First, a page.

The Wednesday Writing Spot – Plotting the longer Short Story

Plotting was the bane of my life when I started writing. It still trips me up now occasionally, particularly when I’m changing lengths, for example from 1000 to 2000 words. So here are some tips for writing the longer short story.  They are very popular in fiction specials.

This advice also works well when trying to reduce your longer stories to short ones. Just reverse it.

What’s the difference between 1000 words and 2000 words in plot terms?

There is not as much difference between the two as I thought when I first started writing.  I assumed that if I needed one or two main characters with a problem to solve in a 1000 word story, then I’d probably need more characters and more of a problem for a 2000 or 3000 word story.

I soon discovered that this was not the case. You won’t necessarily need more characters or more plot for a longer short story, but you will need more development of both.  This is usually achieved by writing more scenes.

Very short stories

In a 1000 word short story you won’t have room for more than a couple of scenes, probably three at the most and that might be pushing it.  We will probably join your character at the point of change or conflict. For example, let’s assume your character is worried about a forthcoming appointment she has the following day. Your story might go something like this:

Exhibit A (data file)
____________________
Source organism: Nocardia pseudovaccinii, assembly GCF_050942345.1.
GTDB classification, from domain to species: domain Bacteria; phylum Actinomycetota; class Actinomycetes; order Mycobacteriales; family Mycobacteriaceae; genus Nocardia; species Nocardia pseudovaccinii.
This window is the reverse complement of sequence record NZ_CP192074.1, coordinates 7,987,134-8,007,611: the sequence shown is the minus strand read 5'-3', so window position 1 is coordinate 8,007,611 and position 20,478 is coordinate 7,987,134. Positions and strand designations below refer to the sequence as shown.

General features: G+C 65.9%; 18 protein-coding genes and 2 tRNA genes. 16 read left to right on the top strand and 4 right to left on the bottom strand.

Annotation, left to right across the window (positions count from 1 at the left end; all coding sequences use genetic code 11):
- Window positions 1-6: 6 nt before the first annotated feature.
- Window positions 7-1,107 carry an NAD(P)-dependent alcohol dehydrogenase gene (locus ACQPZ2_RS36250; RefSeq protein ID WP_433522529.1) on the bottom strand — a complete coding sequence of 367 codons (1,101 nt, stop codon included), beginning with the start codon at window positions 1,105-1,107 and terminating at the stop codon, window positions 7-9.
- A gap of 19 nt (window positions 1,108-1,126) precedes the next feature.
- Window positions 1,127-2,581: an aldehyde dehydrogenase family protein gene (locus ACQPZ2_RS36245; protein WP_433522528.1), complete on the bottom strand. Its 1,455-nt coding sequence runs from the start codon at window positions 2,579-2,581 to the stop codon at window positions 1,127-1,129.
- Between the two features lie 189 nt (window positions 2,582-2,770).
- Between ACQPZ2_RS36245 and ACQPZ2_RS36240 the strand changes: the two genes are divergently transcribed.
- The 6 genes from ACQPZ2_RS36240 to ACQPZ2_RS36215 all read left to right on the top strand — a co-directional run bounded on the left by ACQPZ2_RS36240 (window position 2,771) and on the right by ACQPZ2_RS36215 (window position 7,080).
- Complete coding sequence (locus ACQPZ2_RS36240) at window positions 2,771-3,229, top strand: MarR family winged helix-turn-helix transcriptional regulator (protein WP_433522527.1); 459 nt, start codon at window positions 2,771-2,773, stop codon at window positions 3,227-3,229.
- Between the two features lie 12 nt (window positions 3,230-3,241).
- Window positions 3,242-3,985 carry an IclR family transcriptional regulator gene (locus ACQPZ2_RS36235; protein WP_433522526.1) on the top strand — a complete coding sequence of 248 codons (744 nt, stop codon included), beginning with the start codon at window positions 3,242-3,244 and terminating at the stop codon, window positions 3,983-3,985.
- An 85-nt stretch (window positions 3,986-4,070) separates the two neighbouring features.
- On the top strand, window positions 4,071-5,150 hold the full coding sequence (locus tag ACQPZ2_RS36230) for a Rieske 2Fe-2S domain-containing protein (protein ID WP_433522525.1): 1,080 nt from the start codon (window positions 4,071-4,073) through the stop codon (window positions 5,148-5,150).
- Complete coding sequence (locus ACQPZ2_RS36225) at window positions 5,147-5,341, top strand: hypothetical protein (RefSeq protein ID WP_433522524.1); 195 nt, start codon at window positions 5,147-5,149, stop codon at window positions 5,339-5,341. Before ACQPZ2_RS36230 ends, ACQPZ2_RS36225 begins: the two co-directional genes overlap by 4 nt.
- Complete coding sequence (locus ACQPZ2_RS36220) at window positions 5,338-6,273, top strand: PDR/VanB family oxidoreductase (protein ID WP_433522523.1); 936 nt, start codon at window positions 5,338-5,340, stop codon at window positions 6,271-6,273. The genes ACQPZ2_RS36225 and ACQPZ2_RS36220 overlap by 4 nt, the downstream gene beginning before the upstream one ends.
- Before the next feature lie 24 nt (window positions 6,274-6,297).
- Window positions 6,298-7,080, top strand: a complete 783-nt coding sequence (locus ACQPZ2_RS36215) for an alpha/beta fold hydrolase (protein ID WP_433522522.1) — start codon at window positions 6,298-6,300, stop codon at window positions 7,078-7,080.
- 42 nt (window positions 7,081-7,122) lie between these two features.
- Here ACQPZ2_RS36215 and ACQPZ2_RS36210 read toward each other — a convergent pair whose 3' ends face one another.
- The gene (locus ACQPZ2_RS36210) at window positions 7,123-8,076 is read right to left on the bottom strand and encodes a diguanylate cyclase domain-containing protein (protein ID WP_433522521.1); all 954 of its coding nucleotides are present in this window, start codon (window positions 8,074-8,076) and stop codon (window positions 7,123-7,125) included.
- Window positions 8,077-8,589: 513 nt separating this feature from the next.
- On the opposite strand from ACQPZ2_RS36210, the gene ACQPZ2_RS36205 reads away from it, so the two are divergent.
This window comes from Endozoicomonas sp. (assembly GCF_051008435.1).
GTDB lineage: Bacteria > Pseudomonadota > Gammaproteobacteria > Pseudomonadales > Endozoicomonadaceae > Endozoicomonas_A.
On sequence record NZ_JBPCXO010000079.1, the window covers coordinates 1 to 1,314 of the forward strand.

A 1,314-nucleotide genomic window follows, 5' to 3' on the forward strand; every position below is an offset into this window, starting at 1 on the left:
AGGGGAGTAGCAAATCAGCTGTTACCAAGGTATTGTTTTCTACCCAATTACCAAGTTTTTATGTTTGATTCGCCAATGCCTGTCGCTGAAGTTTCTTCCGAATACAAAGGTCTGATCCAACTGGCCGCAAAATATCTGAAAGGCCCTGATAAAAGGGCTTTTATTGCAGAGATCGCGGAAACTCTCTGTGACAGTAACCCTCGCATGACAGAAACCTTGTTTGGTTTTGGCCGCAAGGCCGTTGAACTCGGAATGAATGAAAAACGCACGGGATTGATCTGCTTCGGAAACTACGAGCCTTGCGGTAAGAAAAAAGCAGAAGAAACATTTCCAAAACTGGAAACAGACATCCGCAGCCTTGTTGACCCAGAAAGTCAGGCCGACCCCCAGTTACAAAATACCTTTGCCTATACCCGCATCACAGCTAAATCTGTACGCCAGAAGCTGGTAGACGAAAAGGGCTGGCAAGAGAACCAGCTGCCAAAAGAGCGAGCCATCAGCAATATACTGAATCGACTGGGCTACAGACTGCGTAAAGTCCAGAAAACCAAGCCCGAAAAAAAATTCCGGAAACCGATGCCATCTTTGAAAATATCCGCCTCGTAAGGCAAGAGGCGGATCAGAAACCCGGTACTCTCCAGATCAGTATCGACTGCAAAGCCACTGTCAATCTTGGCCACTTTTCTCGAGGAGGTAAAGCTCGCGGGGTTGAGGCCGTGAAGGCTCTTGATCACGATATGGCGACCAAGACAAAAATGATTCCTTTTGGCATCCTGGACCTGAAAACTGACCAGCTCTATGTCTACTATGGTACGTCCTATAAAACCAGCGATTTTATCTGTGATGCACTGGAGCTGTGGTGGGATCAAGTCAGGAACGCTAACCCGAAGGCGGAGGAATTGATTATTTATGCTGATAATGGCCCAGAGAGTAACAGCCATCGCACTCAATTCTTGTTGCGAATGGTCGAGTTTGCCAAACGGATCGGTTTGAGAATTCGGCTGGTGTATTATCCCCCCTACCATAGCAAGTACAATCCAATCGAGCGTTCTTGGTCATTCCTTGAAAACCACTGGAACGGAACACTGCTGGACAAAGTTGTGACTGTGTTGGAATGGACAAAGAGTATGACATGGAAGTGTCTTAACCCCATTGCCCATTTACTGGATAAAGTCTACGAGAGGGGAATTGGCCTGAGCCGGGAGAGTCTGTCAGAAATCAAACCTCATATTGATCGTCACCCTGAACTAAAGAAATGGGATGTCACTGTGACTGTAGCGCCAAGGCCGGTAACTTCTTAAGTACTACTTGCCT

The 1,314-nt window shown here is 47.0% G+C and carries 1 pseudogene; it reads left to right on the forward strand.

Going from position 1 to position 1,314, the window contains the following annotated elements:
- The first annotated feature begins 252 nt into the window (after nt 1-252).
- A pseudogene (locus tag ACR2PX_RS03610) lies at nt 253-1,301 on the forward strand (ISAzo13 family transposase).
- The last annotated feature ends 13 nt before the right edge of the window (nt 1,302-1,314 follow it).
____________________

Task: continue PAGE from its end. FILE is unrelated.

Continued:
Scene one

Your character is discussing her worries with friend or partner.

Scene two

Your character goes for the appointment.

Scene three

Resolution and possibly a twist.

If you did follow the format above for a 1000 word short story, then you’d have to make your scenes extremely short – you’d have just over 300 words to devote to each one.

If you had more space to play with, you might also have a flashback of exactly why your character was so worried about her forthcoming appointment. Your story might then go something like this:

Scene one

Your character is discussing her worries with friend or partner.

Scene two

Flashback in your character’s viewpoint to show a previous occasion when she had to go to an appointment and it didn’t work out – hence meaning the stakes for today are higher and we (hopefully) care about it more.

Scene three

Your character at the appointment.

Scene four

Resolution and twist

The number of characters and the plotline are the same, but the story is longer and has more depth because we have more development of both.

This helped me so much when I first got it. Hope it helps you too.  And if you’d like any more advice on writing short stories, please check out my two writing guides. How to Write and Sell Short Stories published by Accent Press and The Short Story Writers’ Toolshed published by Soundhaven.com

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